DC's Best LGBTQ Reveal Happened Way Back In 1991
The recent revelation Superman's son is bisexual shocked a lot of people, especially those who didn't know Superman has a son and/or that bisexuality exists (what will DC Comics come up with next?). But LGBTQ+ superheroes are nothing new: Marvel has rather clumsily been toying with the idea since the 1980s, which is also when DC introduced the somewhat regrettable Extrano, a gay man who never said the word "gay" but made up for it by dressing and acting like a one-man pride parade.
But then, in 1991, The Flash writer William Messner-Loebs decided to establish that one of the heroes in the supporting cast was gay, and we submit that this is still the finest LGBTQ reveal in comics, for the following reasons:
It's pretty casual
Fun fact: the issue where Superman Jr. comes out hasn't come out yet, so anyone who has already declared it the best or worst comic ever published is talking out of their ass (it won't be published until November 9, which is still the future as of this writing). It feels like every LGTBQ reveal in comics these days has to be preceded by a month of media hype building up to the dramatic moment, otherwise, no one will care. By contrast, The Flash #53's historic scene happened completely out of the blue, with no teasing or press releases.
The scene: Wally West, the current Flash, is making some rooftop small talk with one of his allies, the Pied Piper. And, since Piper is a former villain, the subject of the Joker's sexuality inevitably comes up.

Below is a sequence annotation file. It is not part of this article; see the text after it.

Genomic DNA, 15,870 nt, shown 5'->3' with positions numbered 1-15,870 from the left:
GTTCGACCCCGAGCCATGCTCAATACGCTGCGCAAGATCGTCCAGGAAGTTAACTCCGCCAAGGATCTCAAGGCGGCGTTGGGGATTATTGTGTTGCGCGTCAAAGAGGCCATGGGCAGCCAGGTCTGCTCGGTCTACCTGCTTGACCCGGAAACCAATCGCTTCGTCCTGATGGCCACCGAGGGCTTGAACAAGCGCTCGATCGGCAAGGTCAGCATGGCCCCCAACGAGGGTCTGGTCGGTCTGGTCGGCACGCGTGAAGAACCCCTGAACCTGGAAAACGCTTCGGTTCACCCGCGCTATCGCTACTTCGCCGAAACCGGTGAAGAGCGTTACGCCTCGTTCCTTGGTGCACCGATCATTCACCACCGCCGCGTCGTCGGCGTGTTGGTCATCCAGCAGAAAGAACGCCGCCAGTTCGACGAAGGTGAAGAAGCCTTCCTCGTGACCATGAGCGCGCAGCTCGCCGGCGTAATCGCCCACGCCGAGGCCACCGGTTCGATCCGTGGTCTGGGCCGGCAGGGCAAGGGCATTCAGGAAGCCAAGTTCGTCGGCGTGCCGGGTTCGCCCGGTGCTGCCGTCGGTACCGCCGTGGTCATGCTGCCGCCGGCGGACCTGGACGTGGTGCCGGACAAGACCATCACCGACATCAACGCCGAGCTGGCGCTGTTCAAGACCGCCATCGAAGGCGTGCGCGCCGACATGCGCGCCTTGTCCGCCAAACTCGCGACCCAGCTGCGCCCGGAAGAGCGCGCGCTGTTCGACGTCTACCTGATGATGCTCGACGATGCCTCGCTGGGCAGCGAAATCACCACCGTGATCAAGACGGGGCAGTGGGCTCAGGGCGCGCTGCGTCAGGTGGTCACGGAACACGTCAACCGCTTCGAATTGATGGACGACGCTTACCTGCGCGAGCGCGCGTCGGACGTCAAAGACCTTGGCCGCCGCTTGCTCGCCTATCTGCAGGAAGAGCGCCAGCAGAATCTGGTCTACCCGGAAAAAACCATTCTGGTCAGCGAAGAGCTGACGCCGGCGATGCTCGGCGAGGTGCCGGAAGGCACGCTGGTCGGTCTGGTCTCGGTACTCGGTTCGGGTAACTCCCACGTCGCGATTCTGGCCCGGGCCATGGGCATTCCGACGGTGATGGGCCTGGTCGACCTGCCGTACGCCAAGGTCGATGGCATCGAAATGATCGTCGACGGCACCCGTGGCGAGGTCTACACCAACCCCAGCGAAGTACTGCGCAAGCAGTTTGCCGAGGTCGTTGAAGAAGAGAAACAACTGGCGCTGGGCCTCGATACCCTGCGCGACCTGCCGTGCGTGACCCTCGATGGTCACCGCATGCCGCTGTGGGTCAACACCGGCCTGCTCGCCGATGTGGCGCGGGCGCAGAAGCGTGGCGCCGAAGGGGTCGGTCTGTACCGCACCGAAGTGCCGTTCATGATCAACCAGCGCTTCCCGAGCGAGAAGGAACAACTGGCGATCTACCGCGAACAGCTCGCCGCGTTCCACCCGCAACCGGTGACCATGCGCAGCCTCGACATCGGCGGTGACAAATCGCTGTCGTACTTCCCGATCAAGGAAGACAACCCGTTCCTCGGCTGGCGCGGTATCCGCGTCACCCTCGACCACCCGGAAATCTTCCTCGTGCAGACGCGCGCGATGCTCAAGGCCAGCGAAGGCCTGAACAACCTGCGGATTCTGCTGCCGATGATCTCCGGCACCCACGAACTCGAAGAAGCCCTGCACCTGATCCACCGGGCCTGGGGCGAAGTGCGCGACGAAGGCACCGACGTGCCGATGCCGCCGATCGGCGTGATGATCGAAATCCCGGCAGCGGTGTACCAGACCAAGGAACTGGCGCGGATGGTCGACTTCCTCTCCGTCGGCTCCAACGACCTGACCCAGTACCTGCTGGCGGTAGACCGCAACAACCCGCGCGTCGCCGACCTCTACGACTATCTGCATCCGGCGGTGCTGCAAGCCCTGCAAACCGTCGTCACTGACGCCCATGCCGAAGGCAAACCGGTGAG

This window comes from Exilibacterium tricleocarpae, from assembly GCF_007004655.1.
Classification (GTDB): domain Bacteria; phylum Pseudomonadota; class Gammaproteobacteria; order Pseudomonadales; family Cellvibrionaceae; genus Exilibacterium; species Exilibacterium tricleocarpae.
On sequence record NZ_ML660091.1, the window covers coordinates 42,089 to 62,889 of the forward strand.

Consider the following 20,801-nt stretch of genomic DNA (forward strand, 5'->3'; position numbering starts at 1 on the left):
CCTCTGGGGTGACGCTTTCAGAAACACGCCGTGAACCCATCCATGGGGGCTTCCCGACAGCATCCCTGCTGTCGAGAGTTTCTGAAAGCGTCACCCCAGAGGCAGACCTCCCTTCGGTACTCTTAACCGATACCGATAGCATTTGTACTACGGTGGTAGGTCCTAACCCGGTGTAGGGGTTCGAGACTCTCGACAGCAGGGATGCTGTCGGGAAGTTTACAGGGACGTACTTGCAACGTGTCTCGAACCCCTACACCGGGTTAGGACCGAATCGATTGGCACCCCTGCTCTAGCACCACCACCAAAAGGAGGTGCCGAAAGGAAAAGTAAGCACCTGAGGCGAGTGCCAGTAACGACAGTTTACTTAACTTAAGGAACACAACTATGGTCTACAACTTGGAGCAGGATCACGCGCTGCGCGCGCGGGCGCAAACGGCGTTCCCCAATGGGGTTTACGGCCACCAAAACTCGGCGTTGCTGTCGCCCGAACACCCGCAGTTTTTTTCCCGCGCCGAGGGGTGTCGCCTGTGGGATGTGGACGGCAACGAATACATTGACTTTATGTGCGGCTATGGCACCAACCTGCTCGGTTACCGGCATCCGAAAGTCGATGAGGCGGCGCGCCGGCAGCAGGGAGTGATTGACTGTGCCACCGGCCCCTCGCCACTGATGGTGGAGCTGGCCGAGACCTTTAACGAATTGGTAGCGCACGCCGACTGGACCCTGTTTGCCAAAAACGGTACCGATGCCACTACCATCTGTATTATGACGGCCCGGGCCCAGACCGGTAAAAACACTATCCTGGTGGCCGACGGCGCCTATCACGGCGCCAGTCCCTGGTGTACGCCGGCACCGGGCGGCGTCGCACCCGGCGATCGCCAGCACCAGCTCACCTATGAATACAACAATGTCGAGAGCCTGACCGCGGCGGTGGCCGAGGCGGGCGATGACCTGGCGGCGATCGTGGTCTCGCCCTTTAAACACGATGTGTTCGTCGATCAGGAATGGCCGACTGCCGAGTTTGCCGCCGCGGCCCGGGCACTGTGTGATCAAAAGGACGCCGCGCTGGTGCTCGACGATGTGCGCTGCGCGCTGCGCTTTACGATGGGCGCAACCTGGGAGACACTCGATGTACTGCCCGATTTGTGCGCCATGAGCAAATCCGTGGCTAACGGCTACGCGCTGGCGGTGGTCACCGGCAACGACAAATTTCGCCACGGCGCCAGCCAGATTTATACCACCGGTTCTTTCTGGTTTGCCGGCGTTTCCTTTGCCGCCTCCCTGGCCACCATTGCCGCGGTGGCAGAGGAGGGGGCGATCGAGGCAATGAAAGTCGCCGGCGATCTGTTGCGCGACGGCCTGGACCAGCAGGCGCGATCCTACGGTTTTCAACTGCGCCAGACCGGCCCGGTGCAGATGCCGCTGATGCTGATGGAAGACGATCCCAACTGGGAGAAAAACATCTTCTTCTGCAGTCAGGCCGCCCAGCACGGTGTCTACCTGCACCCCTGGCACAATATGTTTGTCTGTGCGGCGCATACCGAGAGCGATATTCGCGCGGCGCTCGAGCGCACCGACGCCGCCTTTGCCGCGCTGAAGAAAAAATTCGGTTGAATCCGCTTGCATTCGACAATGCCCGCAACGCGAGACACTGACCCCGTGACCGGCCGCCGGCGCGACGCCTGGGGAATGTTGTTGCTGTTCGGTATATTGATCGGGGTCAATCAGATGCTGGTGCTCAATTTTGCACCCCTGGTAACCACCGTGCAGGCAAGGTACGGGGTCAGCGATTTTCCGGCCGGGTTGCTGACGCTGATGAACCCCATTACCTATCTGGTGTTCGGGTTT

Piper says that he can't think of any supervillains who are gay ... except for himself, that is. He adds, "But you knew that, right?" Wally's face here is the answer to that question:
It's honest (and awkward)
Wally's initial reaction is to pretend he knew, get super awkward, make up an excuse, and run away.
This is a perfectly realistic reaction for Wally, who comes from a conservative household, grew up idolizing a cop, and was the sweater-wearing, commie-hating member of the Teen Titans. It's certainly more honest than, say, having two elderly farmers from rural Kansas accept their grandson's pink-haired new boyfriend without a second of hesitation, to give a hypothetical example. Wally immediately feels like crap for running off ...
... and, later in the story, he tacitly lets Piper know he supports him by involving him in his latest mission, but this is not the main focus of the issue. It's treated as another part of the character's everyday life, like when they show us Wally going to therapy or arguing with his mom. And that everyday quality is part of the reason why ...
It's a great character choice
The internet loves to complain about writers "turning characters gay," but finding out that someone you've known for years isn't straight IS a thing that happens in real life, you know. Your neighbor probably didn't "turn" gay the moment you saw him making out with another man -- or hey, maybe he did, sort of! Late self-acceptance is also a thing that happens.
Piper was a great choice for this reveal because he was a long-running character that Wally was just getting to know better. It would have been ridiculous for him to say "By the way, I'm homosexual!" during a fight when they were enemies. Also, the fact that he wasn't created as gay allowed him to avoid the cliches that made every other early LGBTQ+ superhero so cringeworthy.
Despite being mistreated in certain future storylines, Pied Piper remains a great example of effective, non-stereotyped representation in comics. So take notes, current writers! Or better yet, just give William Messner-Loebs more work, DC.
Top image: DC Comics